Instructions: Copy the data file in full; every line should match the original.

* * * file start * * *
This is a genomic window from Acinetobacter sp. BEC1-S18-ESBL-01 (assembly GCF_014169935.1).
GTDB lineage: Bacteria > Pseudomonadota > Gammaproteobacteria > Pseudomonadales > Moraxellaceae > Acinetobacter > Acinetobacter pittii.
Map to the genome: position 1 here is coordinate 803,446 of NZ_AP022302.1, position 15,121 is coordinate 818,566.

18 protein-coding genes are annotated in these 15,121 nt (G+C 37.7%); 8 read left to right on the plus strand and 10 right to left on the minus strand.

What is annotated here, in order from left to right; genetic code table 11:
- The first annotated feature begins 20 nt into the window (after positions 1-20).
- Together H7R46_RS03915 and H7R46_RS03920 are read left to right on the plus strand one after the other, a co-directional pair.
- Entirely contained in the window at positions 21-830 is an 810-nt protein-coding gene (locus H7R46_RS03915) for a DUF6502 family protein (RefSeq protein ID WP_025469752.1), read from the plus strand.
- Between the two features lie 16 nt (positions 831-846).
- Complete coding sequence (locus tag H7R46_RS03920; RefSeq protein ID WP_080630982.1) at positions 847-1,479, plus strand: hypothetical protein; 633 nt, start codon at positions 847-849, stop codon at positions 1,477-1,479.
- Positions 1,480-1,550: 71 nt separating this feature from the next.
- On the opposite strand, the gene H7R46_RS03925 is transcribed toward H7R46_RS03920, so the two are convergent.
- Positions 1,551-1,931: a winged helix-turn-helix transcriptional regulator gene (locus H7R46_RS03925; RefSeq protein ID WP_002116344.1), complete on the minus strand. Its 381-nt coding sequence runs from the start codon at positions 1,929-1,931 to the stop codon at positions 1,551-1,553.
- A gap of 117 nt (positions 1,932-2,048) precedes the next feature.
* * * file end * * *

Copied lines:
This is a genomic window from Acinetobacter sp. BEC1-S18-ESBL-01 (assembly GCF_014169935.1).
GTDB lineage: Bacteria > Pseudomonadota > Gammaproteobacteria > Pseudomonadales > Moraxellaceae > Acinetobacter > Acinetobacter pittii.
Map to the genome: position 1 here is coordinate 803,446 of NZ_AP022302.1, position 15,121 is coordinate 818,566.

18 protein-coding genes are annotated in these 15,121 nt (G+C 37.7%); 8 read left to right on the plus strand and 10 right to left on the minus strand.

What is annotated here, in order from left to right; genetic code table 11:
- The first annotated feature begins 20 nt into the window (after positions 1-20).
- Together H7R46_RS03915 and H7R46_RS03920 are read left to right on the plus strand one after the other, a co-directional pair.
- Entirely contained in the window at positions 21-830 is an 810-nt protein-coding gene (locus H7R46_RS03915) for a DUF6502 family protein (RefSeq protein ID WP_025469752.1), read from the plus strand.
- Between the two features lie 16 nt (positions 831-846).
- Complete coding sequence (locus tag H7R46_RS03920; RefSeq protein ID WP_080630982.1) at positions 847-1,479, plus strand: hypothetical protein; 633 nt, start codon at positions 847-849, stop codon at positions 1,477-1,479.
- Positions 1,480-1,550: 71 nt separating this feature from the next.
- On the opposite strand, the gene H7R46_RS03925 is transcribed toward H7R46_RS03920, so the two are convergent.
- Positions 1,551-1,931: a winged helix-turn-helix transcriptional regulator gene (locus H7R46_RS03925; RefSeq protein ID WP_002116344.1), complete on the minus strand. Its 381-nt coding sequence runs from the start codon at positions 1,929-1,931 to the stop codon at positions 1,551-1,553.
- A gap of 117 nt (positions 1,932-2,048) precedes the next feature.